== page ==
Saturday, June 5, 2010

Tater Tots

This year, I didn't plant a veggie garden - I was still enjoying the Swiss chard that was booming along in the garden from the previous year and the pot of healthy herbs growing on the front steps, so I figured that was enough - and I was feeling lazy.

I had a pretty good-sized unplanted pot, however, filled with good soil and chicken poop, just begging to be asked to dance. So, when I noticed that one of my organic russet potatoes in the fridge had started to grow eyes, I made a split-second decision to farm after all. I cut the spud in four pieces, each containing an eye, and shoved them down equidistant from each other into the soil about 1" deep.

Nothing happened. I waited and watched and watered, but nothing happened. I finally shrugged and gave up, figuring I should have gotten certified "seed potatoes" as all the online advice suggested. Oh, well, no big loss.

Then, just this past weekend as I strolled by that pot, I stopped to pluck a little weed that had started and just look what I found! Three tiny potato plants poking up through the soil and spreading tight little green leaves to the sun! My sprouts seem to be doing well and I'm already dreaming of the harvest come fall when the green parts die back. I'll have to go back online and find out what else I should be doing to encourage my little tater tots.

Labels:

11 Comments:

Blogger Greg said...

tater tots!;)

Saturday, June 05, 2010  
Blogger cookiecrumb said...

You will be so proud to harvest your own spuds!
(Maybe that fourth sprout will still come up... Or maybe you "weeded" it.)

Saturday, June 05, 2010  
Blogger peter said...

"Seed potatoes" are one of the biggest scams ever foisted on us public. Just buy in Feb or March and plant in April or May.

Saturday, June 05, 2010  
Blogger Zoomie said...

Greg, I'm glad you got the joke and it made you smile.

Cookiecrumb, yes, the fourth sprout just appeared yesterday and is already 1/2" high! I'm psyched!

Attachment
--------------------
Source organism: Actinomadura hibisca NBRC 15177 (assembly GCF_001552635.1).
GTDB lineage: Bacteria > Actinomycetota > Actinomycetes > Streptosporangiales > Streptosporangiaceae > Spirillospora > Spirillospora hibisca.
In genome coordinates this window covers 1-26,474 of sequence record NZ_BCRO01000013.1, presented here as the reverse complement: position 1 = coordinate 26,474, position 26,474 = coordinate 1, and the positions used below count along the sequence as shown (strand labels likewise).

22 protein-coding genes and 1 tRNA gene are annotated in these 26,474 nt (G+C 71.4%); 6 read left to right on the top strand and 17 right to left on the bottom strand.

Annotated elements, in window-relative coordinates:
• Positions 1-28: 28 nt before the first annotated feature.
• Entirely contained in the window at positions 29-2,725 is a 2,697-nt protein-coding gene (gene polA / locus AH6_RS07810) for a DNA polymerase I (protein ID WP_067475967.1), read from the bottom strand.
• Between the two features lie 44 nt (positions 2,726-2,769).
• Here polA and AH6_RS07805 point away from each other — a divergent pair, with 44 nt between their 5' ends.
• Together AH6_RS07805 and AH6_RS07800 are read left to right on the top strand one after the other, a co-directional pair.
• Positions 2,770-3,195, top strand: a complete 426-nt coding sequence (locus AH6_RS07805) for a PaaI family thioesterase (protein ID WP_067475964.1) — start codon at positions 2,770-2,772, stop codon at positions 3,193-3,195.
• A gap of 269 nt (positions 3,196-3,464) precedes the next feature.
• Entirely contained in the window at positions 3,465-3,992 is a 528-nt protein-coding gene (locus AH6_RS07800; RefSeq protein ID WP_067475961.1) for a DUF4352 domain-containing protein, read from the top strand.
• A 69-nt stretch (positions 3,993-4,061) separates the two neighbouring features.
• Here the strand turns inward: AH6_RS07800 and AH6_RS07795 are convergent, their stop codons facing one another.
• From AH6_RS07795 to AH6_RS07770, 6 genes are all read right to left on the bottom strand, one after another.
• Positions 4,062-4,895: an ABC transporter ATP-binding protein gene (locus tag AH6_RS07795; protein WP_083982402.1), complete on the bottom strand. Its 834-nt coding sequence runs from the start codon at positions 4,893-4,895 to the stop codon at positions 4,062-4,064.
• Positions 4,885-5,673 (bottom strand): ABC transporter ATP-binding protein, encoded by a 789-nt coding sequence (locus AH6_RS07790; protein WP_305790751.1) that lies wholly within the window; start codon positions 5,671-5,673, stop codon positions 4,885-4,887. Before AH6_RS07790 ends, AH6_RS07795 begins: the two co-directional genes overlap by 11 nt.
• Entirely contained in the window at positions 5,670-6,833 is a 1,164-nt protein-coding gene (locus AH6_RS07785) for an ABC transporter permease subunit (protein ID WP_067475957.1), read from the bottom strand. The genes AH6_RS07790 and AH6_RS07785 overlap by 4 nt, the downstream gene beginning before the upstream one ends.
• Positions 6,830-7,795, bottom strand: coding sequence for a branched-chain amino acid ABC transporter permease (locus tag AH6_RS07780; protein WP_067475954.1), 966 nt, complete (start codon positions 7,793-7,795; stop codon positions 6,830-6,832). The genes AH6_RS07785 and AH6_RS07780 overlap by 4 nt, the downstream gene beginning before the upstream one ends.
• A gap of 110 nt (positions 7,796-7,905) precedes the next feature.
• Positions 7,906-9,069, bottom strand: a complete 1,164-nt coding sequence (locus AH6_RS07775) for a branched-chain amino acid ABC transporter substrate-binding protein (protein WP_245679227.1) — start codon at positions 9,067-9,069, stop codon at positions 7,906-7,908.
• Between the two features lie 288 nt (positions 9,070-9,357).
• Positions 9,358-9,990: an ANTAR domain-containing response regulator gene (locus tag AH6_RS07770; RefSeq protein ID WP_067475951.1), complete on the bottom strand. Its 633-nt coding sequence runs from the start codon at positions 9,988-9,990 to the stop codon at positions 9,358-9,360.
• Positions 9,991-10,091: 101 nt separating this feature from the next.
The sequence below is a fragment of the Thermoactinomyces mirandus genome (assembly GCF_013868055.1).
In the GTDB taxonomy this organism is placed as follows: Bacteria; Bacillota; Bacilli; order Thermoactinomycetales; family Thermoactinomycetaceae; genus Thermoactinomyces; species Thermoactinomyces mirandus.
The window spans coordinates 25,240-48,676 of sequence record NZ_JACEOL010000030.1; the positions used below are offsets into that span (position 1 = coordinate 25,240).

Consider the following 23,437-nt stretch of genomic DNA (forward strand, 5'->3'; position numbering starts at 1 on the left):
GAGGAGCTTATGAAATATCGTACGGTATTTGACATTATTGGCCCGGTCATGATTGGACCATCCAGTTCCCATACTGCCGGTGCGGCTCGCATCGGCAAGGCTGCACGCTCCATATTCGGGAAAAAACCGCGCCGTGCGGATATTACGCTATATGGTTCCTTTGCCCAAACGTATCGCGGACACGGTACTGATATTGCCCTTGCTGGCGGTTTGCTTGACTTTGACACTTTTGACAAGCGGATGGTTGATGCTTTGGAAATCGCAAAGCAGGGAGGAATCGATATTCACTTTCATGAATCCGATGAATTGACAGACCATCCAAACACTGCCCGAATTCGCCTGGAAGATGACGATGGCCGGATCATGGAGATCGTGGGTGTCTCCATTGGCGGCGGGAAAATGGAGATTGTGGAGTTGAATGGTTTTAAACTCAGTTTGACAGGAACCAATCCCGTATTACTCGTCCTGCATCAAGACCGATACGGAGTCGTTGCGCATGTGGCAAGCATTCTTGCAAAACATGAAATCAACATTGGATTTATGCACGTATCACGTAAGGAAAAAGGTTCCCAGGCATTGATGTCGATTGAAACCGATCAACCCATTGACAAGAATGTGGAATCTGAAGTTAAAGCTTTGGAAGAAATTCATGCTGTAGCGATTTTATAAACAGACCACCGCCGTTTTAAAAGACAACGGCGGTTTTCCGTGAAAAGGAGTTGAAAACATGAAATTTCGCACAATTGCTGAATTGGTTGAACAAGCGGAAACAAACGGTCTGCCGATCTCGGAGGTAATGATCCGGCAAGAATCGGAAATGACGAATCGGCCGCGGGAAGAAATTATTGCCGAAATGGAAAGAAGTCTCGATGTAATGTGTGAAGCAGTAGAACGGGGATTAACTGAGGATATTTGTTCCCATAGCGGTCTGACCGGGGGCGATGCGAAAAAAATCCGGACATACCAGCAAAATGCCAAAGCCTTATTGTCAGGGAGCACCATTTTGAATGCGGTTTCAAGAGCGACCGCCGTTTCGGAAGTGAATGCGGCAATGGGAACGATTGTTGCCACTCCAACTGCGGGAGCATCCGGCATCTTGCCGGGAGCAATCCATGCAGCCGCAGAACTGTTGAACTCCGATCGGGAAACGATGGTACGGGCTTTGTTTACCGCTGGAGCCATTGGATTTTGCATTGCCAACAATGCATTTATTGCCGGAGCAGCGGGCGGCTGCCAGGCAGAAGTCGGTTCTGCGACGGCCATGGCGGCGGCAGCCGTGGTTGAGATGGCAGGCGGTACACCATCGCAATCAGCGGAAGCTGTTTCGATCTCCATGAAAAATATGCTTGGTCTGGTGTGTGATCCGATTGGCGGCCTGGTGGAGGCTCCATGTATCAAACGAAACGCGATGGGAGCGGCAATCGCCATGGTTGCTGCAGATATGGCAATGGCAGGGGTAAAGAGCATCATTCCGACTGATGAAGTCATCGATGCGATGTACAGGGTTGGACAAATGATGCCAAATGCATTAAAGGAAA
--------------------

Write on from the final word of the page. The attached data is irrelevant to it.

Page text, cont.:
Peter, interesting you should say that when almost everything I read online recommended "certified" seed potatoes. I just took a chance and, apparently, it has paid off.

Sunday, June 06, 2010  
Blogger cookiecrumb said...

I've always grown potatoes from "eating" potatoes that sprouted big green eyes, and yes, Peter, there's a season.
Yay for tater number four.

Sunday, June 06, 2010  
Blogger Zoomie said...

Do any of you know when to harvest?

Sunday, June 06, 2010  
Blogger cookiecrumb said...

After the yellow flowers die (if you get flowers at all). Otherwise, I think July 4.

Sunday, June 06, 2010  
Blogger kudzu said...

Potatoes are very forgiving crops. My father once grew them on top of the ground (maybe place in a small hole in the dirt for anchoring) covered with pine straw. As the plants grew, he piled more straw on top. All he had to do to harvest them was to clear the straw away. Very dramatic, very easy. Of course in the South, there's no shortage of pine needles/straw!

Sunday, June 06, 2010  
Blogger Zoomie said...

Cookiecrumb, as they are in a pot, do you think I have to harvest all the plants at once - or do I perhaps have a chance to do one plant, then another?

Kudzu, you're certainly right about the pine tags (as they call them in Southern Virginia) - they are amazing mulch. Your Dad was a smart guy.

Sunday, June 06, 2010  
Blogger peter said...

I went to our local organic-type store in early April and asked the produce guy if they had any sprouted potatoes. He said "sure" and let me at a huge box they were about to throw away. I filled a big bag with purple, Yukon gold, and red. Planted 24 pieces. 23 are up, and thriving. For free.

Monday, June 07, 2010  
Blogger Zoomie said...

Peter, now I'm kicking myself for planting four pieces of a boring old russet. Shoulda held out for more exotic potatoes.

Monday, June 07, 2010  

Post a Comment

Subscribe to Post Comments [Atom]

Links to this post:

Create a Link

<< Home